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Families impacted by domestic violence

Domestic violence can happen in any family. It’s never ok and everybody deserves to feel safe and free to be themselves.

Distressed child with parents arguing in the background

Living with domestic violence is not ok

Violence can happen in any family - rich or poor, rural or urban, all age groups and backgrounds.

  • Domestic violence – also known as family violence – isn’t about somebody being unable to control their anger. Abusers believe they are entitled to have power and control over their partner.
  • Some forms of family violence – stalking, threats, sexual and physical violence – are a crime. The behaviour of the abuser makes it very hard for the other person to leave.
  • Once family violence begins, it may get worse over time.

Types of violence

Here are some examples of how abusers control their partners:

Controlling their partner's finances

Isolating their partner from others

Verbal abuse and put downs

Threatening or hurting pets

Emotional abuse and humiliation

‘Gaslighting’ and manipulation

Threats and intimidation

Physical abuse

Accusations and starting arguments

Use of weapons or objects thrown

Sexual abuse and rape

Harassment and abuse of children

The cycle of violence

The cycle of violence

There are six stages in the cycle of violence as set out by Lenore Walker.

These stages may not be the same for everyone. But this model can help you understand how the violent behaviour occurs.

  1. The build-up phase – Relationship becomes tense and the abuser increases verbal, emotional or financial abuse
  2. The stand over phase – Described as ‘walking on eggshells’ and fear that anything might set off the abuser
  3. Explosion – The peak of the cycle where the abuser uses violence to control the other person and tension is released
  4. The remorse phase – The abuser may feel ashamed and withdraw from the other person or try to justify their actions
  5. The pursuit phase – Abuser promises to change or makes up for their behaviour eg. giving gifts, increased affection and attention
  6. The honeymoon phase – Denial over how bad the abuse/violence is and ignoring the likelihood of it happening again

Living in a climate of fear and control can cause harm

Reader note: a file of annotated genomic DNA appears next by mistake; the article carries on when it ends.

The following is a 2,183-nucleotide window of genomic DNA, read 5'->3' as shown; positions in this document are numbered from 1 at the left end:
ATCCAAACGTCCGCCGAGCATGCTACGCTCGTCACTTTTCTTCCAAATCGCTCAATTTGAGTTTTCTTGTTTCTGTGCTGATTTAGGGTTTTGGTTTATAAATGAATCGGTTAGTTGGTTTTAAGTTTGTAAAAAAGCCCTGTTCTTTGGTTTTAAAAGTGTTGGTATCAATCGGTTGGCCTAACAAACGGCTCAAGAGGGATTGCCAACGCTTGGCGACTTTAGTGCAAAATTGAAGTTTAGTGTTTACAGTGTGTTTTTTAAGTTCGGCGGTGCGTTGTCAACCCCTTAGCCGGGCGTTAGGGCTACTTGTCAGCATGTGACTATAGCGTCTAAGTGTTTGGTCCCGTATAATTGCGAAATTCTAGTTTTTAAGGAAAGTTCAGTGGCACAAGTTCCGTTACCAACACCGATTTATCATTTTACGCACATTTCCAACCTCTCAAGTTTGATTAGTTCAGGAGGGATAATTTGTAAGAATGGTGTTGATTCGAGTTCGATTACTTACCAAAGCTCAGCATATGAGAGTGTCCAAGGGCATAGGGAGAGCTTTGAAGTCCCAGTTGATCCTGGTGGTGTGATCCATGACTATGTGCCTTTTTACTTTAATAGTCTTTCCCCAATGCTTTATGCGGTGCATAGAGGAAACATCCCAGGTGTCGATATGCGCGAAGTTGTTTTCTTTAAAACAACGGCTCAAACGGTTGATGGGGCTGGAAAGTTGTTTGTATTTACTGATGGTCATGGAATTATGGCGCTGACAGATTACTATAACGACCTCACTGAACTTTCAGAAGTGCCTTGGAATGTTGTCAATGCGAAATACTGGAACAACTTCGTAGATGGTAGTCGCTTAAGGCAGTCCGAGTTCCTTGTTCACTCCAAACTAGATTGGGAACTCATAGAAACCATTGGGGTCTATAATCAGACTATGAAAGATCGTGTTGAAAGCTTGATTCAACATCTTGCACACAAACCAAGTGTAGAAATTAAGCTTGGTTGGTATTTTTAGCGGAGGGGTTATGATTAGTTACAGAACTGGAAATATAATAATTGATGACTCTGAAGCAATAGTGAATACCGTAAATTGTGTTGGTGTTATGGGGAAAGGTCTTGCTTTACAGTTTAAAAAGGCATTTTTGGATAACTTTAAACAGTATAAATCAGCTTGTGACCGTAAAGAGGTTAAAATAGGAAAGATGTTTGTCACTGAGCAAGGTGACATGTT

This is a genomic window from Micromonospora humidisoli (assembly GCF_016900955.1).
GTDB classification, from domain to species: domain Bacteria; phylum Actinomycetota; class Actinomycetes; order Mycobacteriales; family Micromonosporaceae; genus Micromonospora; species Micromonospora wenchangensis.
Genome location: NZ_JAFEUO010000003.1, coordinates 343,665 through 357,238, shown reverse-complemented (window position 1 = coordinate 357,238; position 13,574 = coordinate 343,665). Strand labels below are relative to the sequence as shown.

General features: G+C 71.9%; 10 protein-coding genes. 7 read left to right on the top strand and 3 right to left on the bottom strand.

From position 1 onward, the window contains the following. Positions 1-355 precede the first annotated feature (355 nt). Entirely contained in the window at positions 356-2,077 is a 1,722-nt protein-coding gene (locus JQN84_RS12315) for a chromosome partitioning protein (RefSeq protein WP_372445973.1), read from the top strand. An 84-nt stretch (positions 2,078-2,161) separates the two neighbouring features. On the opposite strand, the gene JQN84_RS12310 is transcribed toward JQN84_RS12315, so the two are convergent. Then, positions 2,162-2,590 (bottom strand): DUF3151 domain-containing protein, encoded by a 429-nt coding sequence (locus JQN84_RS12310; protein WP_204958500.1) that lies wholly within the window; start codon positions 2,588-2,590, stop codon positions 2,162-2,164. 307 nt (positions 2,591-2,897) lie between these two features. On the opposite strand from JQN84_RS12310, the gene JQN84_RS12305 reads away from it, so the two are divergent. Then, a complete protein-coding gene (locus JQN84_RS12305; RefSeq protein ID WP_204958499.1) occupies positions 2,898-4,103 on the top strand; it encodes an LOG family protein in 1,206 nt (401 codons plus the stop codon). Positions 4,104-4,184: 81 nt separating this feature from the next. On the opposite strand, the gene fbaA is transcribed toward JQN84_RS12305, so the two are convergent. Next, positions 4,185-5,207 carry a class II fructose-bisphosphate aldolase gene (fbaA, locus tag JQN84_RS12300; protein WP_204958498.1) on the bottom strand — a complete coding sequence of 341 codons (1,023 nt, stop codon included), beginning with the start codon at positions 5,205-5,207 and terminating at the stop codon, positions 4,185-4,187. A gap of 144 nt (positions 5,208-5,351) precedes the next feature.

While there are many ways in which family violence impacts children, here are some key things to consider:

Babies and young kids pick up on it even if they are in another room

Children will react differently depending on age and exposure

Abuse between parents increases the risk of abuse to children

Violence at home can teach kids it’s ok to inflict pain on others

Children of abusers will NOT always become abusers as adults

Some children may have mental health issues eg. depression, anxiety

Children tend to blame themselves for their parents' problems

Some children may have behavioural problems eg. aggression

Supporting kids who experience family violence

A warm supportive relationship with a protective adult can make all the difference!

Give lots of positive attention through hugs and telling them you love them
Show respect for them and tell them their feelings matter
Reassure them that the abuse is not their fault
Let them know other kids have gone through similar things - they’re not alone
Ask them how they feel and what they think - listen without judgement
Seek counselling support for kids to help them cope and build resilience
Create an environment that is safe and predictable
Provide safe ways for them to express their anger and frustration

Support for families impacted by family violence

For parenting support, these services are available from anywhere in Australia:

Some services will help your family find a safe place to stay, assist you in creating a safety plan and connect you with supports in your community.

Kids and young people under 25 years old can contact Kids Helpline and talk with a counsellor about what’s happening and get help. They can give us a call, start a WebChat or email us today.

If you are looking for more digital services and resources, check out Head to Health.

This content was last reviewed 21/06/2018

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